Sheryl Sandberg‘s book “Lean In” was in the cross-fires this weekend by a contributor at Forbes with an article entitled “Sheryl Sandberg “Lean In” More Aspirational than Inspirational“. I actually loved the different viewpoint of the author – but then again I am a huge fan of strong women. What I found interesting was the essence that Sheryl is not an “attainable” role model. Hmmm. A quote comes to mind by Leo Burnett, “
When you reach for the stars, you may not quite get one, but you won’t come up with a handful of mud either.
In other words, since when do we want our role models to be ordinary?
The other interesting thing is that it’s easy to put Ms. Sandberg in the cross fires and whine “but she’s sooo successful”. Yet, if she were a man proclaiming he goes home at 5:30 every day there would be almost unanimous respect. People wouldn’t be arguing it’s because he has “help” etc etc. They would compare him against his peers in the same role and say “Good for you!”
I started my career in tech, made a few side trips, and am now an executive in economic development. Working at Fortune 500 companies for the bulk of that career I did my time working the crazy hours. I’ve been strapped to a call desk where my hours are dictated. I know what it’s like to walk into the building at 7pm to spend the next 8 hours working to convert servers and data over. I’ve lead online projects – and been the only woman in the room.
Here’s the thing – those few women (and we NEED to be more) who work in our world are inspired by Sheryl and here’s why. Her message of a balanced life at the top is not heeded by all – especially the men. I had 1 male boss in my 18 year career who lectured his entire team about the importance of balance and actually lived it. I remember thinking “One day when I’m at his level, I want to do it his way.”
His commitment to balance actually made our team healthier. It made us perform stronger, and generally we were highly motivated. Compare that with other teams I watched where the leader was relentless in the 15+ hour work day and the request for time-in-lieu or vacation time was considered a faux pas. Guess how many people stuck around?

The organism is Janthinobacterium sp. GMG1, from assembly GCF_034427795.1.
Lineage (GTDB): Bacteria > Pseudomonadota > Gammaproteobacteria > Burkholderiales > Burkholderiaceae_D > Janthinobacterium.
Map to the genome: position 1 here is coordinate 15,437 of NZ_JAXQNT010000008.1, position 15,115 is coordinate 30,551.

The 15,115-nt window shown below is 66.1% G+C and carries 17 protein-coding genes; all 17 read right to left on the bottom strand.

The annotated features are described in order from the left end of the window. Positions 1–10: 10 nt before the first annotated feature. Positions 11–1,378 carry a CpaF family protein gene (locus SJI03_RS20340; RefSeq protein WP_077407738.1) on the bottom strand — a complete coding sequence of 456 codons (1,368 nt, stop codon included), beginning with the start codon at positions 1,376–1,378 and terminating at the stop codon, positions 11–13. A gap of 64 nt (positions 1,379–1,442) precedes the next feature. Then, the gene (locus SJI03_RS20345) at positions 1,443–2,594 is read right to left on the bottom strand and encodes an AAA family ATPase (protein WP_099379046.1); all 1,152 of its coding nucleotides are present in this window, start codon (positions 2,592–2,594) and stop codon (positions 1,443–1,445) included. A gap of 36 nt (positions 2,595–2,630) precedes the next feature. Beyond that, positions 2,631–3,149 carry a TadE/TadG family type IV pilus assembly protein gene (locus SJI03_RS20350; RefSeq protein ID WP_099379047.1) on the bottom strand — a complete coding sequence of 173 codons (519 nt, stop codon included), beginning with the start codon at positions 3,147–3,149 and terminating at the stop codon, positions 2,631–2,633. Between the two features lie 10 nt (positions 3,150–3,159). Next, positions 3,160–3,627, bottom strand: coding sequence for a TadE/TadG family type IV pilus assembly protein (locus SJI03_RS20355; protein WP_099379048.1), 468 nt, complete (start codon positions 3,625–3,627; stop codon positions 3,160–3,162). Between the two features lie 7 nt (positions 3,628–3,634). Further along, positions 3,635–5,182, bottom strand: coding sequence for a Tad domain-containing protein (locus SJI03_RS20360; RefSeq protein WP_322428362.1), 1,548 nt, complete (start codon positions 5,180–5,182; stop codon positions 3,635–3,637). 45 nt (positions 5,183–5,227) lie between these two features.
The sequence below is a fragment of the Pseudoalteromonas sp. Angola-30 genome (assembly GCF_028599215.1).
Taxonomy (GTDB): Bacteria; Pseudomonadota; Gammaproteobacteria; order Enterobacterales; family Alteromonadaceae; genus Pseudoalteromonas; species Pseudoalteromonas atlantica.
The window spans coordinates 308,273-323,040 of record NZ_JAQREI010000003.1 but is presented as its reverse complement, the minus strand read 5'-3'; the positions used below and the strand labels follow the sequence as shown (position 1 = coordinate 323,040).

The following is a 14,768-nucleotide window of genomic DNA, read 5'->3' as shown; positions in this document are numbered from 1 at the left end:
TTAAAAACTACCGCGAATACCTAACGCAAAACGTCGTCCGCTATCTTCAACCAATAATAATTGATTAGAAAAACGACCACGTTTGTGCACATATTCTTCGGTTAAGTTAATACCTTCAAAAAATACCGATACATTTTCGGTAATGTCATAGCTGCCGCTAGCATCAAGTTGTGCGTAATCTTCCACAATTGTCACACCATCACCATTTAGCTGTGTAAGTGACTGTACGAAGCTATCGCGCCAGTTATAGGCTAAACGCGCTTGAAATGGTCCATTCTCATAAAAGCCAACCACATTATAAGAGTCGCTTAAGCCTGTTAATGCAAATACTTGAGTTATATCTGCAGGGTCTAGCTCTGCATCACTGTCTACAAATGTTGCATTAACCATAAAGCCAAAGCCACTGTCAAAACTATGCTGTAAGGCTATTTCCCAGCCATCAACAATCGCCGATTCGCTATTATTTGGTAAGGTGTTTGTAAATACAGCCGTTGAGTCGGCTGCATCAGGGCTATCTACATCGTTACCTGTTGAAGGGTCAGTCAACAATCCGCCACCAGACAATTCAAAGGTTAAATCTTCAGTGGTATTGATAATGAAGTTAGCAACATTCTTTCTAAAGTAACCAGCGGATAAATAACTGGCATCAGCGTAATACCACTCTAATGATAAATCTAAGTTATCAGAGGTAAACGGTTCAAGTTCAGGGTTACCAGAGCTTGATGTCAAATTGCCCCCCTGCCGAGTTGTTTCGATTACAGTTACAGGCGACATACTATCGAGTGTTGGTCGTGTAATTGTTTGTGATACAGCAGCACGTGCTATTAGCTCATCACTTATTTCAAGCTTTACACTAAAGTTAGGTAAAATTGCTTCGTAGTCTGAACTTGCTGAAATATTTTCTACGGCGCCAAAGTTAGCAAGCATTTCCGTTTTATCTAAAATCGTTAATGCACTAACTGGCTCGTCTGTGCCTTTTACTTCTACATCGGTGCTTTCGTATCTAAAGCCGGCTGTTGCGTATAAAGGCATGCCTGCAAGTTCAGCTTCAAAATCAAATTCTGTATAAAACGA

Here’s the thing about Sheryl. I want her as a role model just like I want my personal trainer to be in better shape than me. As for her call to lean in, I am FULLY on board. I look at it this way. I am helping keep the door open for the generation behind me. If we are so naive as to believe that if women don’t lean in that it will make no difference, than we are blinded. By leaning back, we are effectively making it more difficult for future generations to have the opportunities we currently have.
I often think back to the women’s suffrage movement where women actually did hunger strikes to get the right to vote. I wonder what they would have thought if after all they did women simply decided that “voting” wasn’t important after all.
I think the same holds true for the women who forged ahead and broke some glass ceilings for us. What must they think of our generations willingness to just “give up” leadership. The number of women in leadership is sliding, and to me that is a very alarming trend. Alarming because women bring a different perspective to companies which makes them competitive. Alarming because less women in leadership now means it will be more difficult for women to break into positions in the future.
Sheryl’s message is a call to action for those who have the opportunities before them for leadership to step up! Sadly, most people ask what’s the big deal? They think that for some reason equality is now practiced everywhere and they ask “What glass ceiling?” The fact is it is there, and I hope it will not be my generation that is noted in the history books for “undoing” all the work of the generations before.
Lean in Ladies! If not for yourself, do it for your daughters.